After knocking Folley out in the seventh round at Madison Square Garden, in a contest that was probably harder than any of the champion’s previous title defenses, Ali himself admitted that “things might have been different had we met 10 years ago.”

For the next three years, Folley fought sporadically until contender Mac Foster stopped him in the first round and closed out the Arizona fighter’s career at 79-11-6 (43 KOs).

If he’d been the stereotypical down-and-out ex-pug, the circumstances surrounding Folley’s death probably wouldn’t have raised many eyebrows. But in fact, Folley actually gilded his stature as one of Chandler’s top citizens after his retirement from boxing. Always dapper and well-spoken, he became a salesman for Rudolph Chevrolet, and when the city fathers were looking for someone to fill a vacancy on the City Council, Folley was an easy choice. The happily married father of eight was the picture of the kind of post-boxing success that eluded so many former fighters.

But that picture blurred for good on July 8, 1972. For one thing, nobody yet knows what Folley was doing at a motel in Tucson, two hours south of Chandler, with a man named Artis Broom, Broom’s wife Dorothy, and a Mesa woman named Ann Young.

Brown is recalled in Chandler as a typical celebrity “hanger-on” whose friendship with Folley puzzled those who knew the ex-contender. Broom had moved to Tucson, and Folley was visiting him at the Sands Motel. It was around midnight, and according to Tucson police, Folley and Broom were engaging in horseplay when an accident occurred.

“He and Brown were trying to see who was going to throw who in the water with his clothes on,” according to Sgt. Lyle Murphy of the Tucson Police Department.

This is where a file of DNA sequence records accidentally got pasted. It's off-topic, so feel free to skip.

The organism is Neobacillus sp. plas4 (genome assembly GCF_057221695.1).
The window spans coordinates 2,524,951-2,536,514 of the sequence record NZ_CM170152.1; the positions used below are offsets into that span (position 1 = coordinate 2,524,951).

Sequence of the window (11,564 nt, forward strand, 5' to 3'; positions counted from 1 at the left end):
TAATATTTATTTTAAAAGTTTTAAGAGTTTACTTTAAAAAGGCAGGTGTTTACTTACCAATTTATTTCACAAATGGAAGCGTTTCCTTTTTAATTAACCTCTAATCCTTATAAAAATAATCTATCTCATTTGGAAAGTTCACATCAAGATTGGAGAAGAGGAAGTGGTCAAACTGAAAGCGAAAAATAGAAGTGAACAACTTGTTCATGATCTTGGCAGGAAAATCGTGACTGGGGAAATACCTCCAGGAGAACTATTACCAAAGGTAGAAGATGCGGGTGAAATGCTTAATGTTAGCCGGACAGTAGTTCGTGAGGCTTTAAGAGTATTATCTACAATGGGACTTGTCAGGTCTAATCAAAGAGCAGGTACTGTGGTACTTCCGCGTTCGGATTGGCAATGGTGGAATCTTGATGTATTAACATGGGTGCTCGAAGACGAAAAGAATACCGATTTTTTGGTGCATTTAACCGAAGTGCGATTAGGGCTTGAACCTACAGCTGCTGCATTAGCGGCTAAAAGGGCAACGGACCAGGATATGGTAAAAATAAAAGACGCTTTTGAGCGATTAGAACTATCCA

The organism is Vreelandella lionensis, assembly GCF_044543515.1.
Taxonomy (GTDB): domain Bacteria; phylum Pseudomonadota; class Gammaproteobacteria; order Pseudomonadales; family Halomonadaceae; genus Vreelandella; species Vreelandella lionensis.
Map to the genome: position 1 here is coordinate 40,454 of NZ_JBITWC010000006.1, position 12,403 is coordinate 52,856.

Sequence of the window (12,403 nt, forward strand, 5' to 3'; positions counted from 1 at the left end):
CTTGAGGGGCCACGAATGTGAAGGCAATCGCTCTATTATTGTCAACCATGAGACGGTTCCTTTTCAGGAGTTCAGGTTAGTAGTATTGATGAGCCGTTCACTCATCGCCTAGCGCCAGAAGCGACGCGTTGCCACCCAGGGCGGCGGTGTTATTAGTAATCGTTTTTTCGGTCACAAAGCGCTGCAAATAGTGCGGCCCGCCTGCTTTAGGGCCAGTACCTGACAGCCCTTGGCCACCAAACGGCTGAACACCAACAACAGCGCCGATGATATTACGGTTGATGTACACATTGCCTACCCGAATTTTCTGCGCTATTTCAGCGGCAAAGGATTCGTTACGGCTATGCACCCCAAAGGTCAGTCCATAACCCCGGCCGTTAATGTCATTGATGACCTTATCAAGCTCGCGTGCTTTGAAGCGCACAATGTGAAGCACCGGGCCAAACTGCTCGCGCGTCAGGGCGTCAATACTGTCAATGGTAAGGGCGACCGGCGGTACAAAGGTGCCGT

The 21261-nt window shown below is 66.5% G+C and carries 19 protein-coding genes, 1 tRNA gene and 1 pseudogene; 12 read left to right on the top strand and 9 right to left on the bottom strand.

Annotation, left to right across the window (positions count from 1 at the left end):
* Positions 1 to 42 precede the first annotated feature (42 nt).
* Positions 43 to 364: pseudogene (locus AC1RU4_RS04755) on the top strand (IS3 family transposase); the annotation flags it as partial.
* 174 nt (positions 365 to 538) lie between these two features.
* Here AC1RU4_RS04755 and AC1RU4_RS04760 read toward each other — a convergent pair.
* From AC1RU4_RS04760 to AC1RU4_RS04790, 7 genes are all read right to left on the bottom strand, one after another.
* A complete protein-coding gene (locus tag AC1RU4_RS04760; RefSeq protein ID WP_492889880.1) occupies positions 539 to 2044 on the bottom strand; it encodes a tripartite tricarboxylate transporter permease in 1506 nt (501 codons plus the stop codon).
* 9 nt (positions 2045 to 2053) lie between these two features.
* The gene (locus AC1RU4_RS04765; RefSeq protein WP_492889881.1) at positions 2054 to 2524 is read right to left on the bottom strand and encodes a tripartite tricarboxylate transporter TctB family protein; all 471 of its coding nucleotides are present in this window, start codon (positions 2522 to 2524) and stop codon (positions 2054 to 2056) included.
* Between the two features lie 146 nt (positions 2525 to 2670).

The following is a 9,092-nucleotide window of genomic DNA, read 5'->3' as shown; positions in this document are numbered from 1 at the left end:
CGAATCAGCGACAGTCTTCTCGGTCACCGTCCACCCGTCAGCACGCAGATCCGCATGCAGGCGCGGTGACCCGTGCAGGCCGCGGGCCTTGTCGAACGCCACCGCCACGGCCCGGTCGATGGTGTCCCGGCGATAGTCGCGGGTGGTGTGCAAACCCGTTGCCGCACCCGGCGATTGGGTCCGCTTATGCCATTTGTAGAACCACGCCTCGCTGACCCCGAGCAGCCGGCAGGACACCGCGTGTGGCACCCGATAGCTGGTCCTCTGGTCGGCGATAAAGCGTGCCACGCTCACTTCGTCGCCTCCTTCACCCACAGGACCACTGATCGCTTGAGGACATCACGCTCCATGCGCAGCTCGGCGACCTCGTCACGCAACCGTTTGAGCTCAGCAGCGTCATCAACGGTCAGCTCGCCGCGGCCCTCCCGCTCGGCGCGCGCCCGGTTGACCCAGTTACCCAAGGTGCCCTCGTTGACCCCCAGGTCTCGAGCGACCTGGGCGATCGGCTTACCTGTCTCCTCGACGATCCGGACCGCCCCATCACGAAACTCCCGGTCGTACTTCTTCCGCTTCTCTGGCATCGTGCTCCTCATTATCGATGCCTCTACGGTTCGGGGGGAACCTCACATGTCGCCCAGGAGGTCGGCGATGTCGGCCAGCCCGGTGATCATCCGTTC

Folley ended up in the water, and one of the women ran to the motel office and reported that he was badly hurt. An ambulance was called, and the former heavyweight contender was taken to a nearby hospital. At 1 a.m., 40-year-old Zora Folley died from his injuries.

They included, according to a statement given by the motel clerk to a Phoenix newspaper, a large bump on the forehead, a hole on top of Folley’s head, and another wound in the back on his head – pretty extensive damage for someone who ostensibly just hit his head falling into a swimming pool.

When he heard what happened to his friend, Lowell Huggins immediately drove to Tucson to check out the scene at the motel. But Tucson police would not allow him on the premises, which was not unusual since he was a Chandler policeman and out of his jurisdiction.

The autopsy report on Folley and the police report on what was officially ruled his accidental death are not available for examination today. The autopsy report was probably destroyed – standard procedure after the passage of so much time – and the police report, if it still even exists, can’t be accessed without the report number contained on the autopsy report.

Over the years, various dark theories and versions of what happened that night have circulated. A “mob” connection has been suggested by some; Jet magazine reported that when Folley died, two “suspicious” men were seen lurking around the motel. Others say that the Tucson police weren’t overly concerned about the death of a black man.

Joella Folley, Zora’s 71-year-old widow and still a Chandler resident, has never spoken publicly about what happened to her husband. Other family members and friends just shake their heads and prefer to remember how the city’s most famous resident lived, rather than how he died.

“Zora was a very honorable and soft-spoken man,” says Chandler grocer Eddie Busha. “He was a very prominent citizen and did more to put Chandler on the map than anyone else I know. He brought only fame and repute to this community.”